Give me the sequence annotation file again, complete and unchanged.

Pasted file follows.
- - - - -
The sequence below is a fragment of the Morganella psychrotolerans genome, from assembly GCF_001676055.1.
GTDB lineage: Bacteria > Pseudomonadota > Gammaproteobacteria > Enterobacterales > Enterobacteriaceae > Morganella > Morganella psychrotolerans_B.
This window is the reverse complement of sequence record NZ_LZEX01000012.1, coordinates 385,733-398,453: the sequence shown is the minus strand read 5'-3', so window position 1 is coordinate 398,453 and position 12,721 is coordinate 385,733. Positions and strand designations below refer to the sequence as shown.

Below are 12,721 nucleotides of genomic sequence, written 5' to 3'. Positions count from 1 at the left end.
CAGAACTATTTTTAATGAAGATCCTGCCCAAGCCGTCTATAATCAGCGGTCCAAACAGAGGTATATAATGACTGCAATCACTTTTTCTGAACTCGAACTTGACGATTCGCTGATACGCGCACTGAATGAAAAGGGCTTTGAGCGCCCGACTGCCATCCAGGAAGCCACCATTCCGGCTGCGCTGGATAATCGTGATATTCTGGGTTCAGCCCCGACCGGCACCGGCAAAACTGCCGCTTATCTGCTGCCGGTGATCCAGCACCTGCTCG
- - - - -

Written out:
The sequence below is a fragment of the Morganella psychrotolerans genome, from assembly GCF_001676055.1.
GTDB lineage: Bacteria > Pseudomonadota > Gammaproteobacteria > Enterobacterales > Enterobacteriaceae > Morganella > Morganella psychrotolerans_B.
This window is the reverse complement of sequence record NZ_LZEX01000012.1, coordinates 385,733-398,453: the sequence shown is the minus strand read 5'-3', so window position 1 is coordinate 398,453 and position 12,721 is coordinate 385,733. Positions and strand designations below refer to the sequence as shown.

Below are 12,721 nucleotides of genomic sequence, written 5' to 3'. Positions count from 1 at the left end.
CAGAACTATTTTTAATGAAGATCCTGCCCAAGCCGTCTATAATCAGCGGTCCAAACAGAGGTATATAATGACTGCAATCACTTTTTCTGAACTCGAACTTGACGATTCGCTGATACGCGCACTGAATGAAAAGGGCTTTGAGCGCCCGACTGCCATCCAGGAAGCCACCATTCCGGCTGCGCTGGATAATCGTGATATTCTGGGTTCAGCCCCGACCGGCACCGGCAAAACTGCCGCTTATCTGCTGCCGGTGATCCAGCACCTGCTCG